Saturday, June 8, 2013

Still got it.

A February blizzard had dumped enough snow over Bryant Park to completely cover the Grinch green tables and chairs that line the lawn. It was way too early and way too cold on a Saturday morning to be walking into work. Manhattan was quiet. Just the squish of snow beneath my boots and scrape of the snow shovels hauling mounds off the sidewalks that lead up to the New York Public Library where I work.

I stopped to snap a picture of the snow. (I'm a Florida girl. I'll never get over it.) As I pointed my iPhone it struck me that it was my first time seeing the usually bustling park totally empty. It was peaceful under a frothy layer of undistrubed powder. The realization gave me a feeling I've come to know well after five years in New York. It's this satisfying wave of goose-bumpy awe that makes me grin like an idiot for a few seconds. It's the moment I recognize that I'm witnessing something only New York could ever show me.
My photo of Bryant Park

I've had that feeling since I moved here from Florida at age 23, jobless and starry-eyed. Even when I was scared or utterly uncomfortable (which was most of the time), I loved New York. Lost on the wrong subway, kept up all night by the bar beneath my East Village bedroom,  handing over every penny I earned to my landlord; even the bad felt kinda great because I was in New York. 

I'm happy to report that I've been feeling those goosebumps a lot lately. I give most of the credit to my new job managing events at the Library. The long hours have revealed a new side of the city.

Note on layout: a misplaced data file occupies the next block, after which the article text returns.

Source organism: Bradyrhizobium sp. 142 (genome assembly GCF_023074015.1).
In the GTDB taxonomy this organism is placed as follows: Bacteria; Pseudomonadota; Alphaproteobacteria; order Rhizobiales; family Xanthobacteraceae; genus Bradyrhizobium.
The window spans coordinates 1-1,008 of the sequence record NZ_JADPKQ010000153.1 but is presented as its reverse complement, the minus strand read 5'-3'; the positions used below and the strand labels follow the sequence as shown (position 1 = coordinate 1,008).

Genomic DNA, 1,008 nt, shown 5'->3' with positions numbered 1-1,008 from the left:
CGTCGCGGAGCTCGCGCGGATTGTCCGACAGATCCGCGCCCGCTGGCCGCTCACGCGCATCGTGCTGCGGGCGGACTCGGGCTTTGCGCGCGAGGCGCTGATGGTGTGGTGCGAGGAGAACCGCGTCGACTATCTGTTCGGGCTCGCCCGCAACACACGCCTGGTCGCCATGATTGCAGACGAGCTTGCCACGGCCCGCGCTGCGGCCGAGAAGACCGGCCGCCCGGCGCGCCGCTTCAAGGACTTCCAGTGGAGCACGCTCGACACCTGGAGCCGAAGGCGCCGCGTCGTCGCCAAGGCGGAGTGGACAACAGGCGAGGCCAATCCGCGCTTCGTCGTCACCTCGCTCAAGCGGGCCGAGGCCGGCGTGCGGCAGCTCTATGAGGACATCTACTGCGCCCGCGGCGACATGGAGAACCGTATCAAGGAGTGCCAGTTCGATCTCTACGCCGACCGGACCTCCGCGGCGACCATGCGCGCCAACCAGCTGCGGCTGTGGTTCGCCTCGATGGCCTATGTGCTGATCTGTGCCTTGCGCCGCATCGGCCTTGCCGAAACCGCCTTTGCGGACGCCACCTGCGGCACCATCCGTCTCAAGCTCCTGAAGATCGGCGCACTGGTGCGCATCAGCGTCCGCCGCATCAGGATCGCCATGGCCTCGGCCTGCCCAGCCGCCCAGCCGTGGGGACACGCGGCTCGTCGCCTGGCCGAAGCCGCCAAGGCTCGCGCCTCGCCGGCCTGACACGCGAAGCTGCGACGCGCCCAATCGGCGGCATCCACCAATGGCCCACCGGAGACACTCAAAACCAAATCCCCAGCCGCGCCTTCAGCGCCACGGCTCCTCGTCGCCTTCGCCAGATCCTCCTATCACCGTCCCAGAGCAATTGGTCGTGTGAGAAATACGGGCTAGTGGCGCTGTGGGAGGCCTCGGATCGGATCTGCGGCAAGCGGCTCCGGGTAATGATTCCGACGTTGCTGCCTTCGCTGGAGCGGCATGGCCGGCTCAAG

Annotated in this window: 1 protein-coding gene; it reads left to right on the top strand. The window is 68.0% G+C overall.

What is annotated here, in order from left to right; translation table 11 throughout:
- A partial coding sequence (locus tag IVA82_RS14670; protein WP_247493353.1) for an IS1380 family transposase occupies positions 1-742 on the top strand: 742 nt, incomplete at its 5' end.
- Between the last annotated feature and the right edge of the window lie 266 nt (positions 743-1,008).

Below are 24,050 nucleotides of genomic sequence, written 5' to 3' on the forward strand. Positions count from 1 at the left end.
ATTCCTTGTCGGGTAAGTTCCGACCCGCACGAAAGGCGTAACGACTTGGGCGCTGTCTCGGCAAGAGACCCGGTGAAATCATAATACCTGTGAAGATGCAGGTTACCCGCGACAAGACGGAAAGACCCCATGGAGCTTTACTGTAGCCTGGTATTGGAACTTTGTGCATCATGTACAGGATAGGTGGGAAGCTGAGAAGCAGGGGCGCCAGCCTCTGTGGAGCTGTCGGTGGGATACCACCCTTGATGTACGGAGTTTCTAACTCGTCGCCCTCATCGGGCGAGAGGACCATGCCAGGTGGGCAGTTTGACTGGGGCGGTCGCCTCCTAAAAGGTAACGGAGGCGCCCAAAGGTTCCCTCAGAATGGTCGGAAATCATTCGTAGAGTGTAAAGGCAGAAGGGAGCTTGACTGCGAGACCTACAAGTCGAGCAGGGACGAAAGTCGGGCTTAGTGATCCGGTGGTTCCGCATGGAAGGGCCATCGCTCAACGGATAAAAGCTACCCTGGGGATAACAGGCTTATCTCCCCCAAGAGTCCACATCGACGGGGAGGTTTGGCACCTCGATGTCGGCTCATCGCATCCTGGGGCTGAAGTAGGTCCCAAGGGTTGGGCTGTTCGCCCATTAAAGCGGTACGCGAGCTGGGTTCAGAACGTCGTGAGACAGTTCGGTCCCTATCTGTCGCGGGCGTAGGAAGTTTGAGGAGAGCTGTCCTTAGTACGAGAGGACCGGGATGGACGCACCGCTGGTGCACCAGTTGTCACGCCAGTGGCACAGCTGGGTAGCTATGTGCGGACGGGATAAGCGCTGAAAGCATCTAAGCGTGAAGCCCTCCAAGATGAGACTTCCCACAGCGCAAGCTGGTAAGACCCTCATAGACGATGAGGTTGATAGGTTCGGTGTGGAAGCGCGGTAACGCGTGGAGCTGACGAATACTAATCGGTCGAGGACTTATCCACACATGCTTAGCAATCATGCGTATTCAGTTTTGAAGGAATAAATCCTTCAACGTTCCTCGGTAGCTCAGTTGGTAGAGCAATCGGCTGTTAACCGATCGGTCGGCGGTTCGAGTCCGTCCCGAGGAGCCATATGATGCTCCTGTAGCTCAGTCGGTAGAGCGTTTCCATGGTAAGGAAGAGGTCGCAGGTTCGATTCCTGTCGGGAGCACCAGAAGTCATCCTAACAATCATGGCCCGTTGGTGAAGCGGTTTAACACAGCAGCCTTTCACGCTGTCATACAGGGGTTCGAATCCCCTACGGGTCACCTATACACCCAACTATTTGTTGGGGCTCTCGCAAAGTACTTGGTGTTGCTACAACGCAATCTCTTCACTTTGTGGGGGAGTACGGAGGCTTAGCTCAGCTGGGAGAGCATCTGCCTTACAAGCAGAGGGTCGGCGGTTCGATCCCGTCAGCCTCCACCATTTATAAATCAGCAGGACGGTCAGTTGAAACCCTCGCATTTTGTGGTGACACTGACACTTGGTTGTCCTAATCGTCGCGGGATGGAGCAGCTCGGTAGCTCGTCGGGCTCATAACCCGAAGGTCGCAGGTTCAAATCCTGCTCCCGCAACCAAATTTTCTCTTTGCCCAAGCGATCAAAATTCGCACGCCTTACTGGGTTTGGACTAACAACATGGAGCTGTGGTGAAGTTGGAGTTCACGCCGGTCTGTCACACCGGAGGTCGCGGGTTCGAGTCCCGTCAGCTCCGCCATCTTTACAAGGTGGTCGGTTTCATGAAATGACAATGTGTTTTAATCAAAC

When I'm at the Library really early I like to climb up to the third floor and walk through the center aisle of the Rose Main Reading Room. Every tap of my footsteps ricochets through the 2-block long cathedral of a room. I'm tiny under the mural of clouds billowing across the towering ceilings. When the Library opens the tables will crowd with visitors, but in those early morning hours the room is perfectly mine. 
My photo of the Rose Main Reading Room

When I leave the Library really late, I always ask my cab driver to take the Midtown Tunnel.  Some night's we're the only car I can see and if he speeds enough we're just a flash through the neon white tile walls. As soon as we leave the tunnel and veer onto the expressway to Brooklyn I can turn to see a twinkling panorama of the Manhattan skyline. Even when I'm exhausted, I turn my head to take it in.

And just last week while watching TV at home I realized I can see the glowing peak of the Empire State Building while laying on my couch. Like an epic night light it peers over the buildings into my living room. I now check in with it before I go to bed.

I realize other cities offer the same wonder, but I'm convinced New York does it without even trying. It is simply an amazing place to live. 

Sure, my relatinship with the city isn't always lovey dovey.  I'll find myself screaming at the cashier at a bodega for charging $10 for six tampons (true). Or I'll see a hobo pooping on a wall (also true). And I'll wonder what the hell I'm doing here. But for me, those moments pass quickly.

As I get older more friends have started talking about their exit from New York. I recognize that I may leave one day too. But I'm absolutely sure it's the best city in the world.

I guess this orange prefers apples.